Native knowledge is important to both Natives and communities at large as mainstream America comes to terms with our dependence on a "healthy earth." Indigenous knowledge has been used for thousands of years to allow cultures around the world to survive in their environments. Inuit people in the north adapted to cold conditions and long winters; Hawaiians developed a cycle of living that allowed them to survive constant heat. The Native people of the Northwest live in a mild environment that supports a diversity of aquatic and land animals. These ideal environmental conditions allowed Native peoples to develop elaborately structured cultures.
Cycles including the moon and tides in Southeast Alaska are the central themes of this curriculum. By observing changes in the shape of the moon and the rhythmic changes in the tides, children will learn to identify patterns in change.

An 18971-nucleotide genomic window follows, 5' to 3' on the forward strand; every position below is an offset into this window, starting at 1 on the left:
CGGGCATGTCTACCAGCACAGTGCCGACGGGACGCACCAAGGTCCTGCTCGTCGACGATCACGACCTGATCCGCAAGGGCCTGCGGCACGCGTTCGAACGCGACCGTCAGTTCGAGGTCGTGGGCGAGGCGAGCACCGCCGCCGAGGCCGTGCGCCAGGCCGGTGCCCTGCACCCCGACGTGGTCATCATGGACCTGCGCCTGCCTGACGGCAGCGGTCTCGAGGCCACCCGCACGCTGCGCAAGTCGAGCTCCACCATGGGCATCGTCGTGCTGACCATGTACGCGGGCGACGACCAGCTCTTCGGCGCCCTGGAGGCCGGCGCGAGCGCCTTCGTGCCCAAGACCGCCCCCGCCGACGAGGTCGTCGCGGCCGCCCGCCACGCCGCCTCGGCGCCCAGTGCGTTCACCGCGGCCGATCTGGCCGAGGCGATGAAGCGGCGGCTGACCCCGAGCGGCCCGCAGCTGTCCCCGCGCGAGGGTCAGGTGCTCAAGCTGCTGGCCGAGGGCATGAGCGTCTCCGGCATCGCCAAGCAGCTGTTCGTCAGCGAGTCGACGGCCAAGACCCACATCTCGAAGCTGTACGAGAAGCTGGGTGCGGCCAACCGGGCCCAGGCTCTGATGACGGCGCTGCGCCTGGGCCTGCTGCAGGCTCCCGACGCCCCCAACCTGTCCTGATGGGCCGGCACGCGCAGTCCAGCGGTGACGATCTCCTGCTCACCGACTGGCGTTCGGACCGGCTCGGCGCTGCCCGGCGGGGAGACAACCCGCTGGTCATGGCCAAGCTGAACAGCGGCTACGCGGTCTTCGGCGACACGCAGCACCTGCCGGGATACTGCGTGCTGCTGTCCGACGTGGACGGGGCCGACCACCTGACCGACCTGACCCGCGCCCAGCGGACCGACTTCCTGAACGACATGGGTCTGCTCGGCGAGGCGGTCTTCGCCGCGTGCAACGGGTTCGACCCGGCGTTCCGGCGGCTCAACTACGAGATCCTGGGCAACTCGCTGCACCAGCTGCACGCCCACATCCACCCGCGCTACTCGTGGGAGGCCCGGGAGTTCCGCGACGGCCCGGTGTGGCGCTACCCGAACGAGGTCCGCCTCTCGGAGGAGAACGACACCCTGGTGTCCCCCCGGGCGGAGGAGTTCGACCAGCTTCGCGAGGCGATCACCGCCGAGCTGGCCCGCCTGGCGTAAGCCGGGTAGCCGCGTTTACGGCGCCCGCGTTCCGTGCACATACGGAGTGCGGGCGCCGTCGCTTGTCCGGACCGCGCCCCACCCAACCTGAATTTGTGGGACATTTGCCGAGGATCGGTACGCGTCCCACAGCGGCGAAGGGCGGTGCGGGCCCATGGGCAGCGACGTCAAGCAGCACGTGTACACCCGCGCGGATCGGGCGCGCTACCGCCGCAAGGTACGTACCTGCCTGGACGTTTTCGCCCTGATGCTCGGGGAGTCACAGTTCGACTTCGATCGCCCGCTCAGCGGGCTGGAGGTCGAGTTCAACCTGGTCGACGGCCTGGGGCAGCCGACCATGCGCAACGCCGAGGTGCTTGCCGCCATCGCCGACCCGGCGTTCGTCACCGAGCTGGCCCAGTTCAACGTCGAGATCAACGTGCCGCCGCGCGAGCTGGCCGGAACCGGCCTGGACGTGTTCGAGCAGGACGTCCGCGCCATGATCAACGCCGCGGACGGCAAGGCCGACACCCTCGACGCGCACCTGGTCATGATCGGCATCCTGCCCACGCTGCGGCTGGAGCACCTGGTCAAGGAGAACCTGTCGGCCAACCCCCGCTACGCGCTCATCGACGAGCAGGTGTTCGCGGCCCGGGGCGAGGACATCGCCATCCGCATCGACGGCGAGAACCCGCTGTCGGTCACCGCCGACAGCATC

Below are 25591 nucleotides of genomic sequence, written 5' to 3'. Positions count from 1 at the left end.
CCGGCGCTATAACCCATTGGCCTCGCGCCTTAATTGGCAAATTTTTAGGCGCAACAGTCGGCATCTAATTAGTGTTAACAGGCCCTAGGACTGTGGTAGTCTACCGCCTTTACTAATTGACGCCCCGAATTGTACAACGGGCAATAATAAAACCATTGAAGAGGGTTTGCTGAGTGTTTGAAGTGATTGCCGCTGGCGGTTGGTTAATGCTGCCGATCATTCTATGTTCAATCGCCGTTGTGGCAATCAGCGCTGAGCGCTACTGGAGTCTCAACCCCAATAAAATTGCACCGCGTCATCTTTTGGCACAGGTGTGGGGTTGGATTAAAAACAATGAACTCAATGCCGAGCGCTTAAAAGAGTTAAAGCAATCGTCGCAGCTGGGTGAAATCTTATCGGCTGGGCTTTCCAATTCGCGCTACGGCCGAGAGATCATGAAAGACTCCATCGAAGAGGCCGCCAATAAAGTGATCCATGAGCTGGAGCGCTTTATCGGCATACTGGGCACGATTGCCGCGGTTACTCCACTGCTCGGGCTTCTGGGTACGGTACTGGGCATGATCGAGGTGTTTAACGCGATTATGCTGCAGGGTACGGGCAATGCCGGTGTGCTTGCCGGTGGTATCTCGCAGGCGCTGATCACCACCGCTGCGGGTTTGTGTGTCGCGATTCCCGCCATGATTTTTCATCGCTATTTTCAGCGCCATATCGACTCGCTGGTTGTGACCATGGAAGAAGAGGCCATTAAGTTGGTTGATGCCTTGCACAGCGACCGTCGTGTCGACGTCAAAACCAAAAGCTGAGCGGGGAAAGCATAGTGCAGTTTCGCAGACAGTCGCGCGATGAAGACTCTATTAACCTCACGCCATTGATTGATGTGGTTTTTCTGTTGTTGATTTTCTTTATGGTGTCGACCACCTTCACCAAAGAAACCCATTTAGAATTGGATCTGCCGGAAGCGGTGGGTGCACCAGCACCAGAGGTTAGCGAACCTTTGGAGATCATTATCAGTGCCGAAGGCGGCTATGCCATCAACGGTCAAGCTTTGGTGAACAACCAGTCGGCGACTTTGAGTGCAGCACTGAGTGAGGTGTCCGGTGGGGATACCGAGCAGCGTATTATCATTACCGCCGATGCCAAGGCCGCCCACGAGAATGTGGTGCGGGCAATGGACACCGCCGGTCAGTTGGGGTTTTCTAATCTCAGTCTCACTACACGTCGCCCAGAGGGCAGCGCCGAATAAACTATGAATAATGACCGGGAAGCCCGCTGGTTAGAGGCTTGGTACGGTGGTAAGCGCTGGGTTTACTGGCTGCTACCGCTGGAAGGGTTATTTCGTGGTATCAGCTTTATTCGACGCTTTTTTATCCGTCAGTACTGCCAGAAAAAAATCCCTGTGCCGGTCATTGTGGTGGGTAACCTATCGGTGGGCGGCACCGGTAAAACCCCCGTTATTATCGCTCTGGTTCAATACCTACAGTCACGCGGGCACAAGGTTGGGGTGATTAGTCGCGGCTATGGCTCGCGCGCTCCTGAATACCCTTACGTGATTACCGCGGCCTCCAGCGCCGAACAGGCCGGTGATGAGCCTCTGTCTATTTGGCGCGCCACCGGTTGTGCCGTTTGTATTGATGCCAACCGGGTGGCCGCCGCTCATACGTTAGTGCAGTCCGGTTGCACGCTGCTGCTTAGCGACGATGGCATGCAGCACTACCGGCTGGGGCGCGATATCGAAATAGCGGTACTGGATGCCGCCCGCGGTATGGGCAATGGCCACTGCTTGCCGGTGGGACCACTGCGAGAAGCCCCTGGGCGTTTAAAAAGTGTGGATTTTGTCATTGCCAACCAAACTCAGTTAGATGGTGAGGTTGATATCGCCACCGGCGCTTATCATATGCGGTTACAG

We believe that developing a personal relationship between the school system and the Native student at an early age greatly enhances learning throughout the school years. The goal of "Tlingit moon and Tide" curriculum is to bring Alaska Native science and ecological understanding into the elementary classroom to:
- Increase the self-esteem of Native students who traditionally perform low in science, and
- Introduce students to this type and value of knowledge.
Reprinted from "Tlingit Moon and Tide" with permission from Dr. Dolly Garza.